According to the laser diffractometry technique, a small diameter laser beam is impinged on the surface of the wafer at a normal angle of incidence. Each individual trench of the trench pattern causes diffraction of the incident beam. Because of the different beam incidences on all the individual trenches, the reflected beam has several orders of reflection, referred to as the zero, first, second . . . etc. The zero order cannot be exploited by the diffractometer because of its high intensity and because it contains non pertinent information. Thus, the first order and the next ones of the reflected beam are used instead. The reflected beam is focused on a photo diode detector to produce an electrical signal which is representative of the intensity variation. This signal allows on-line trench etch rate and depth calculations during the etching. However, this technique has some drawbacks. To obtain a good signal to noise ratio, the system uses a sophisticated optical device associated to a large view port in order to capture a maximum of refracted orders. Consequently, it requires an expensive and relatively sophisticated equipment. In addition, the detector and the wafer must be oriented in a particular direction. The beam cross-section is about of a few square millimeters and is therefore not representative of a large area of the wafer. Finally, this technique has a very low reproducibility because of the signal distortion caused by the inherent deposition of materials on the view port of the reaction chamber of the RIE equipment.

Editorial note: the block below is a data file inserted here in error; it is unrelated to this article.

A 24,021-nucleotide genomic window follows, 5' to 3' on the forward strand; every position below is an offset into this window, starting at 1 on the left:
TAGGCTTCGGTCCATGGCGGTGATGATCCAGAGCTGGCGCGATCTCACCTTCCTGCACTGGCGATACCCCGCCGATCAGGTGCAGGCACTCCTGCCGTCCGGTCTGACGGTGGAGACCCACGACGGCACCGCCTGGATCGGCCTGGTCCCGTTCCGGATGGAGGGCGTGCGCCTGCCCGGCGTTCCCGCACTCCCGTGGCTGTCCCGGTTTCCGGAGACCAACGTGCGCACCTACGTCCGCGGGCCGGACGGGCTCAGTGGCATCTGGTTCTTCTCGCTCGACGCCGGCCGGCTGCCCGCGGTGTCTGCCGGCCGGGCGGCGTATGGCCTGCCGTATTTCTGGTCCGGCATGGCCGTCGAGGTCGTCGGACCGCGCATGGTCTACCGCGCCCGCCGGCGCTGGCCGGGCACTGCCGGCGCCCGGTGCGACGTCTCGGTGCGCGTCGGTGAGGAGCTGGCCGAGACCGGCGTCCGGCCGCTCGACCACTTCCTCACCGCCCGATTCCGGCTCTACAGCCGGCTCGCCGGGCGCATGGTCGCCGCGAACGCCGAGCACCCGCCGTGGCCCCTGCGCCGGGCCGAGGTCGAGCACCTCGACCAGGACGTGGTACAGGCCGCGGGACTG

Finally, the infra-red interferometry technique is based on the use of a determined wavelength (in a range of four to twenty five times higher than the trench dimensions) generated by a laser. Because structure 10 contains a pattern composed of a great number of trenches (one capacitor trench per stored bit) it acts like a two-dimensional diffraction grating for the first and higher orders. In the case of normal incidence, successive minima of the interference signal are separated by a distance which corresponds to the etched thickness during one period T. A system implementing this technique requires a kind of training to determine the refractive index of the material through comparative steps. The reflected signal is recorded and used to calculate trench etch rate and depth parameters in real-time. According to recently published papers, this technique appears to provide high precision measurements because of the selected range of wavelengths but remains limited to research laboratories and none equipment adapted to the manufacturing environment has been commercially made available as of yet. Moreover, this technique appears to be expensive, difficult to maintain and not well adapted to present application where the thickness of the redeposited layer varies during the trench formation process.